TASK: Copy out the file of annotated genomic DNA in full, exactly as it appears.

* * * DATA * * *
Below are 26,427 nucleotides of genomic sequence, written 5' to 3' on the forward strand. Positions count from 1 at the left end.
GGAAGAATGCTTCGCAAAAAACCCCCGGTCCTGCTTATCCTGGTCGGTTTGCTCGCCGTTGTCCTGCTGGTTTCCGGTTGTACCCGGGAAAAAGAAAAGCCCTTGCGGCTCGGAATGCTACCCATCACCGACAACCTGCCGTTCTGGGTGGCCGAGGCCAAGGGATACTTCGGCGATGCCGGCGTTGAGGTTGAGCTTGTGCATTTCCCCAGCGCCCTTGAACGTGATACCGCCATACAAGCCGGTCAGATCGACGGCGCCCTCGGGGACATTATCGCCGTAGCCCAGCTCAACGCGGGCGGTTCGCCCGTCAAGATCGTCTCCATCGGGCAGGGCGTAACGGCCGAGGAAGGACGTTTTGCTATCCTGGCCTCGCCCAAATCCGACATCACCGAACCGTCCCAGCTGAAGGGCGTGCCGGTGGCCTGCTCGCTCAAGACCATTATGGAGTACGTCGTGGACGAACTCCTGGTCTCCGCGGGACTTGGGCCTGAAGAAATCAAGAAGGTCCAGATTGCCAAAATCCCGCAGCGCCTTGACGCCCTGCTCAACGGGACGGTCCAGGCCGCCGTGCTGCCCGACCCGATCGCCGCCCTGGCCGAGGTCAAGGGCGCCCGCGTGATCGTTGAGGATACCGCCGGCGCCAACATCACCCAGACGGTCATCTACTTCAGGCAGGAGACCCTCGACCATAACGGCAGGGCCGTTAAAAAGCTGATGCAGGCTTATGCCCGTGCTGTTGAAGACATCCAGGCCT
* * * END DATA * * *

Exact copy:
Below are 26,427 nucleotides of genomic sequence, written 5' to 3' on the forward strand. Positions count from 1 at the left end.
GGAAGAATGCTTCGCAAAAAACCCCCGGTCCTGCTTATCCTGGTCGGTTTGCTCGCCGTTGTCCTGCTGGTTTCCGGTTGTACCCGGGAAAAAGAAAAGCCCTTGCGGCTCGGAATGCTACCCATCACCGACAACCTGCCGTTCTGGGTGGCCGAGGCCAAGGGATACTTCGGCGATGCCGGCGTTGAGGTTGAGCTTGTGCATTTCCCCAGCGCCCTTGAACGTGATACCGCCATACAAGCCGGTCAGATCGACGGCGCCCTCGGGGACATTATCGCCGTAGCCCAGCTCAACGCGGGCGGTTCGCCCGTCAAGATCGTCTCCATCGGGCAGGGCGTAACGGCCGAGGAAGGACGTTTTGCTATCCTGGCCTCGCCCAAATCCGACATCACCGAACCGTCCCAGCTGAAGGGCGTGCCGGTGGCCTGCTCGCTCAAGACCATTATGGAGTACGTCGTGGACGAACTCCTGGTCTCCGCGGGACTTGGGCCTGAAGAAATCAAGAAGGTCCAGATTGCCAAAATCCCGCAGCGCCTTGACGCCCTGCTCAACGGGACGGTCCAGGCCGCCGTGCTGCCCGACCCGATCGCCGCCCTGGCCGAGGTCAAGGGCGCCCGCGTGATCGTTGAGGATACCGCCGGCGCCAACATCACCCAGACGGTCATCTACTTCAGGCAGGAGACCCTCGACCATAACGGCAGGGCCGTTAAAAAGCTGATGCAGGCTTATGCCCGTGCTGTTGAAGACATCCAGGCCT